Mari White Shell WST 200: Gender & Power (Womens‟ Studies) Margo Tamez, Instructor March 21, 2008 Abstract

The Function of Gender, Race, and Citizenship in Security: the Texas-Mexico Border Wall and Lipan Apache Women‟s Territories On October 26, 2006 Congress enacted the Secure Fence Act of 2006, (Pub.L. 109-367) and Act which allows for over 700 miles of barrier walls, vehicle barriers, infrastructure, surveillance technologies, and deployment of armed personnel and guarded checkpoints.1 Numerous poor, indigenous, Hispanic, Latino, environmental, municipal, and land owners with private property, Spanish Land Grant, Mexican Land Grant, and Treaties protested the construction of the border wall using Eminent Domain, and the Declaration of Taking. The U.S. constitution and the Congressional Omnibus Bill of 2007 mandated that the U.S. Department of Homeland Security (“DHS”) conduct prior consultation and negotiation with all impacted landowners. Among the impacted were indigenous women, who were some of the first groups threatened with seizure of their lands, without due process, consultation, or negotiation. Among these, elder Eloisa Garcia Tamez was the first indigenous tribal member with aboriginal and Spanish Land Grant title claims who refused to surrender her lands, and took on the brunt of official denouncements and legal suits by the U.S. government. In doing so, DHS Secretary Michael Chertoff charged that South Texas landowners were attempting to “dupe” the federal government out of a large payment for their lands. The federal government offered landowners $100 for, as Chertoff put it, “their duty as American citizens” to uphold national security. In the border wall conflict, indigenous sovereign peoples with ancient cultures which predate the U.S. Constitution, and European rule of law, and whose traditional territories straddle the U.S.-Mexico border wall, are easily collapsed and reduced into dehumanized stereotypes. These stereotypes often get lumped into broadly generalized renderings of “Mexico” and “Mexicans.” An ideological war of symbols, rhetoric, media, and laws have historical underpinnings in a racially-based border policy—trapping indigenous peoples into deadly zones of increased militarization, poverty, exclusion and marginalization. This project will examine the intersections of gender, race, contested definitions of „citizenship‟ and sovereignty in the border wall conflict centering the constitutional law case of Eloisa Garcia Tamez, a Lipan Apache elder of El Calaboz, Texas. This project will build upon the analysis of „globalization and militarism‟ and „redefining security‟ in Kirk and Okazawa-Rey; the „state of women‟, „domestic violence‟, „murder‟, „global sex trafficking‟, „rape‟, „working for wages‟, „unequal opportunities‟,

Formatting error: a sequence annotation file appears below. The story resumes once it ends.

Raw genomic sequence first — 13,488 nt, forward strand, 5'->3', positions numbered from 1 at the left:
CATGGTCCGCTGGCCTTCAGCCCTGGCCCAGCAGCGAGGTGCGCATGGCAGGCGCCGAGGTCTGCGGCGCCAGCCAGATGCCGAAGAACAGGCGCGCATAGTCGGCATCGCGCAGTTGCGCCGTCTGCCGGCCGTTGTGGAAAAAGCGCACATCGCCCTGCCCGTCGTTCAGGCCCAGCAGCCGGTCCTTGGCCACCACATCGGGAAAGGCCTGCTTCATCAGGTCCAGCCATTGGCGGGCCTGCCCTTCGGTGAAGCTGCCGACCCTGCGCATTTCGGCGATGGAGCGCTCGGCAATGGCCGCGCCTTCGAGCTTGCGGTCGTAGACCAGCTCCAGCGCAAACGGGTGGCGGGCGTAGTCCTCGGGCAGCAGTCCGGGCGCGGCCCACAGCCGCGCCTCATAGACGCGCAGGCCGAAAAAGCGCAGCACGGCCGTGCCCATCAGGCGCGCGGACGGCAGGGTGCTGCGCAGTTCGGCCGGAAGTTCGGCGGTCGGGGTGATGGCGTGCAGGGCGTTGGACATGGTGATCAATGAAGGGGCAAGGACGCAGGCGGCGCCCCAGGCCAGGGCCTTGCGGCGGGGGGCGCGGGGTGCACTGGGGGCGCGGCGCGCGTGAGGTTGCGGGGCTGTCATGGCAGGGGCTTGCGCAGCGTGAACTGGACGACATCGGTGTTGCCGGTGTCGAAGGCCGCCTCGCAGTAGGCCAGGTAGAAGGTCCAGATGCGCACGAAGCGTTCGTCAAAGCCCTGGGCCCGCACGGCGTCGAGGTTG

Secure Fence Act of 2006, Find Law®, at, (accessed March 20, 2008).

„migration‟, „environment‟, „property‟, „crisis zones‟, and „seats of power‟ in Seager; „militarism and organizational violence‟ in Chasin; the „war on terror‟ in Lentin; and „military‟, „people‟, and „ideas‟ in Burman. Furthermore, this project will foreground indigenous women‟s analysis of the United States through the frameworks of settler states, „guest-immigrant‟ nationhoods, and anti-colonial praxis.

References Stephen Burman, The State of the American Empire: How the USA Shapes the World, (Berkeley: University of California Press), 2007. Barbara Chasin, Inequality & Violence in the United States: Casualities of Capitalism, (New York: Humanity Books), 2004. Gwyn Kirk and Margo Okazawa-Rey, Women’s Lives: Multicultural Perspectives, (Boston: McGraw Hill), 2007. Alana Lentin, Racism: Beginner’s Guide, (Oxford: One World), 2008. Joni Seager, The Penguin Atlas of Women in the World, (London: Penguin Books), 2009. Eloisa G. Tamez, Personal Statements, at

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